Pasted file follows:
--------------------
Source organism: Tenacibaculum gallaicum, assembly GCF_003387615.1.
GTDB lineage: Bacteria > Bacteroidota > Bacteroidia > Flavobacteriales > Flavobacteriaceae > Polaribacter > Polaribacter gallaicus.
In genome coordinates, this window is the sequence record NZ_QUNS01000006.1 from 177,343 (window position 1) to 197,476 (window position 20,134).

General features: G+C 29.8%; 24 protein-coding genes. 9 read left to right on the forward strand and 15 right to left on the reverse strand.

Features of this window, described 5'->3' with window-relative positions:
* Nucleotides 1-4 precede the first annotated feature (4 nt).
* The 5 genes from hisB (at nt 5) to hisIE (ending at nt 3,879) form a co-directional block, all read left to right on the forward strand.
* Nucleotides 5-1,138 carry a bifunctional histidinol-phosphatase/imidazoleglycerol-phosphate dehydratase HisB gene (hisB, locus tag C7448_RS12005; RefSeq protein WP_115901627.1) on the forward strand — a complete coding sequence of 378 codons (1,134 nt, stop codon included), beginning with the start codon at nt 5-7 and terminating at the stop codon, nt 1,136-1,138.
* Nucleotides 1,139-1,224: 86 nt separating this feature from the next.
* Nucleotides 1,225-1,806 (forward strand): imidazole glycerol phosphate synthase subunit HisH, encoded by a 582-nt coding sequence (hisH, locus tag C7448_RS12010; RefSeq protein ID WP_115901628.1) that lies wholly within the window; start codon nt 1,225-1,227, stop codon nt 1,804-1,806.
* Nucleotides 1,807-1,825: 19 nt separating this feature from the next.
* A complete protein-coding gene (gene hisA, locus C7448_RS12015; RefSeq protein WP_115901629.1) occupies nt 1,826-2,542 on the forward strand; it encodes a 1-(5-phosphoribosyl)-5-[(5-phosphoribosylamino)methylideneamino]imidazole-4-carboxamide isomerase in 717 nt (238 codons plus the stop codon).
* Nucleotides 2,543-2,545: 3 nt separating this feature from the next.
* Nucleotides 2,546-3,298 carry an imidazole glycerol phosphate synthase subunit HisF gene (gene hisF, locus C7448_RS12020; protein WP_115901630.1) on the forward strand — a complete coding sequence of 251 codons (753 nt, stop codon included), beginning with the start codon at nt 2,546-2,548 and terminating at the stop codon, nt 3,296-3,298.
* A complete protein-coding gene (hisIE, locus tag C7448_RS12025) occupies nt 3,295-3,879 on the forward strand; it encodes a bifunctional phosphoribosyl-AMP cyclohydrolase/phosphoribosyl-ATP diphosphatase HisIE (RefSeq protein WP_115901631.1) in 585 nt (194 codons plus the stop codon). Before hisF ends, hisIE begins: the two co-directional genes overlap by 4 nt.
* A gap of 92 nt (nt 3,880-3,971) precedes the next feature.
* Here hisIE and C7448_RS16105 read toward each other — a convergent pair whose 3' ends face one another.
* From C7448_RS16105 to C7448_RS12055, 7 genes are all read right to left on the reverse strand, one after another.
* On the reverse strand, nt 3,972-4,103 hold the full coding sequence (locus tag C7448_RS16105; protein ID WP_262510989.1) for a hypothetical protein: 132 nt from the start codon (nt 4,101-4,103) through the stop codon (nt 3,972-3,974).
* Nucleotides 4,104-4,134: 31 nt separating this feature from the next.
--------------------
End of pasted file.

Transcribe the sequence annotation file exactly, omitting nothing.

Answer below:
Source organism: Tenacibaculum gallaicum, assembly GCF_003387615.1.
GTDB lineage: Bacteria > Bacteroidota > Bacteroidia > Flavobacteriales > Flavobacteriaceae > Polaribacter > Polaribacter gallaicus.
In genome coordinates, this window is the sequence record NZ_QUNS01000006.1 from 177,343 (window position 1) to 197,476 (window position 20,134).

General features: G+C 29.8%; 24 protein-coding genes. 9 read left to right on the forward strand and 15 right to left on the reverse strand.

Features of this window, described 5'->3' with window-relative positions:
* Nucleotides 1-4 precede the first annotated feature (4 nt).
* The 5 genes from hisB (at nt 5) to hisIE (ending at nt 3,879) form a co-directional block, all read left to right on the forward strand.
* Nucleotides 5-1,138 carry a bifunctional histidinol-phosphatase/imidazoleglycerol-phosphate dehydratase HisB gene (hisB, locus tag C7448_RS12005; RefSeq protein WP_115901627.1) on the forward strand — a complete coding sequence of 378 codons (1,134 nt, stop codon included), beginning with the start codon at nt 5-7 and terminating at the stop codon, nt 1,136-1,138.
* Nucleotides 1,139-1,224: 86 nt separating this feature from the next.
* Nucleotides 1,225-1,806 (forward strand): imidazole glycerol phosphate synthase subunit HisH, encoded by a 582-nt coding sequence (hisH, locus tag C7448_RS12010; RefSeq protein ID WP_115901628.1) that lies wholly within the window; start codon nt 1,225-1,227, stop codon nt 1,804-1,806.
* Nucleotides 1,807-1,825: 19 nt separating this feature from the next.
* A complete protein-coding gene (gene hisA, locus C7448_RS12015; RefSeq protein WP_115901629.1) occupies nt 1,826-2,542 on the forward strand; it encodes a 1-(5-phosphoribosyl)-5-[(5-phosphoribosylamino)methylideneamino]imidazole-4-carboxamide isomerase in 717 nt (238 codons plus the stop codon).
* Nucleotides 2,543-2,545: 3 nt separating this feature from the next.
* Nucleotides 2,546-3,298 carry an imidazole glycerol phosphate synthase subunit HisF gene (gene hisF, locus C7448_RS12020; protein WP_115901630.1) on the forward strand — a complete coding sequence of 251 codons (753 nt, stop codon included), beginning with the start codon at nt 2,546-2,548 and terminating at the stop codon, nt 3,296-3,298.
* A complete protein-coding gene (hisIE, locus tag C7448_RS12025) occupies nt 3,295-3,879 on the forward strand; it encodes a bifunctional phosphoribosyl-AMP cyclohydrolase/phosphoribosyl-ATP diphosphatase HisIE (RefSeq protein WP_115901631.1) in 585 nt (194 codons plus the stop codon). Before hisF ends, hisIE begins: the two co-directional genes overlap by 4 nt.
* A gap of 92 nt (nt 3,880-3,971) precedes the next feature.
* Here hisIE and C7448_RS16105 read toward each other — a convergent pair whose 3' ends face one another.
* From C7448_RS16105 to C7448_RS12055, 7 genes are all read right to left on the reverse strand, one after another.
* On the reverse strand, nt 3,972-4,103 hold the full coding sequence (locus tag C7448_RS16105; protein ID WP_262510989.1) for a hypothetical protein: 132 nt from the start codon (nt 4,101-4,103) through the stop codon (nt 3,972-3,974).
* Nucleotides 4,104-4,134: 31 nt separating this feature from the next.